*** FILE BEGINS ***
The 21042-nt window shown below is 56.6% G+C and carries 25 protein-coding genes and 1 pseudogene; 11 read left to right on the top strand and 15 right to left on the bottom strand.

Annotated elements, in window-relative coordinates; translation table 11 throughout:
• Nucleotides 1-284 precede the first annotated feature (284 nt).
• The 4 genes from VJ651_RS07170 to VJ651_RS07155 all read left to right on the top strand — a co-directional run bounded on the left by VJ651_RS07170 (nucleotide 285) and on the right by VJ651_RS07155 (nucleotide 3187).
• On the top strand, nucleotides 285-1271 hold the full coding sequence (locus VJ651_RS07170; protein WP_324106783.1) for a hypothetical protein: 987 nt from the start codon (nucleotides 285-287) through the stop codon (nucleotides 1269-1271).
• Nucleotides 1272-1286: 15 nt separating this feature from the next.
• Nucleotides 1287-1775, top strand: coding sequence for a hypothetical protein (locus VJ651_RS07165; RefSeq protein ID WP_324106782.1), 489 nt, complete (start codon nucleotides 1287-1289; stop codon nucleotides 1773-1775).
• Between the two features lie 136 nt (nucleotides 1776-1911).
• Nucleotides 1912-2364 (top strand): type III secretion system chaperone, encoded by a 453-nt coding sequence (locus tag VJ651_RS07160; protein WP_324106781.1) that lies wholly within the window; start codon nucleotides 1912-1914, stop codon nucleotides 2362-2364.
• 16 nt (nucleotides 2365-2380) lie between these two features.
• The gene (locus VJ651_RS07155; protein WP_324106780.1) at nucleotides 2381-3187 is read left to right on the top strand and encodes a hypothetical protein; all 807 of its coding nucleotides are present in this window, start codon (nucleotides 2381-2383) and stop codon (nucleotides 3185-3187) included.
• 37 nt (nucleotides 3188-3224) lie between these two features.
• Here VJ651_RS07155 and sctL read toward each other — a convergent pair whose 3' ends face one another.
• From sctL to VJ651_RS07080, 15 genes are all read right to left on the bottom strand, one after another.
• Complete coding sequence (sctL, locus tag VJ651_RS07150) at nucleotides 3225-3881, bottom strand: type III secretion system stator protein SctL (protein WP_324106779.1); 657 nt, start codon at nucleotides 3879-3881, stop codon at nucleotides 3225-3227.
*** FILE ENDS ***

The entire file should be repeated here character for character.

The 21042-nt window shown below is 56.6% G+C and carries 25 protein-coding genes and 1 pseudogene; 11 read left to right on the top strand and 15 right to left on the bottom strand.

Annotated elements, in window-relative coordinates; translation table 11 throughout:
• Nucleotides 1-284 precede the first annotated feature (284 nt).
• The 4 genes from VJ651_RS07170 to VJ651_RS07155 all read left to right on the top strand — a co-directional run bounded on the left by VJ651_RS07170 (nucleotide 285) and on the right by VJ651_RS07155 (nucleotide 3187).
• On the top strand, nucleotides 285-1271 hold the full coding sequence (locus VJ651_RS07170; protein WP_324106783.1) for a hypothetical protein: 987 nt from the start codon (nucleotides 285-287) through the stop codon (nucleotides 1269-1271).
• Nucleotides 1272-1286: 15 nt separating this feature from the next.
• Nucleotides 1287-1775, top strand: coding sequence for a hypothetical protein (locus VJ651_RS07165; RefSeq protein ID WP_324106782.1), 489 nt, complete (start codon nucleotides 1287-1289; stop codon nucleotides 1773-1775).
• Between the two features lie 136 nt (nucleotides 1776-1911).
• Nucleotides 1912-2364 (top strand): type III secretion system chaperone, encoded by a 453-nt coding sequence (locus tag VJ651_RS07160; protein WP_324106781.1) that lies wholly within the window; start codon nucleotides 1912-1914, stop codon nucleotides 2362-2364.
• 16 nt (nucleotides 2365-2380) lie between these two features.
• The gene (locus VJ651_RS07155; protein WP_324106780.1) at nucleotides 2381-3187 is read left to right on the top strand and encodes a hypothetical protein; all 807 of its coding nucleotides are present in this window, start codon (nucleotides 2381-2383) and stop codon (nucleotides 3185-3187) included.
• 37 nt (nucleotides 3188-3224) lie between these two features.
• Here VJ651_RS07155 and sctL read toward each other — a convergent pair whose 3' ends face one another.
• From sctL to VJ651_RS07080, 15 genes are all read right to left on the bottom strand, one after another.
• Complete coding sequence (sctL, locus tag VJ651_RS07150) at nucleotides 3225-3881, bottom strand: type III secretion system stator protein SctL (protein WP_324106779.1); 657 nt, start codon at nucleotides 3879-3881, stop codon at nucleotides 3225-3227.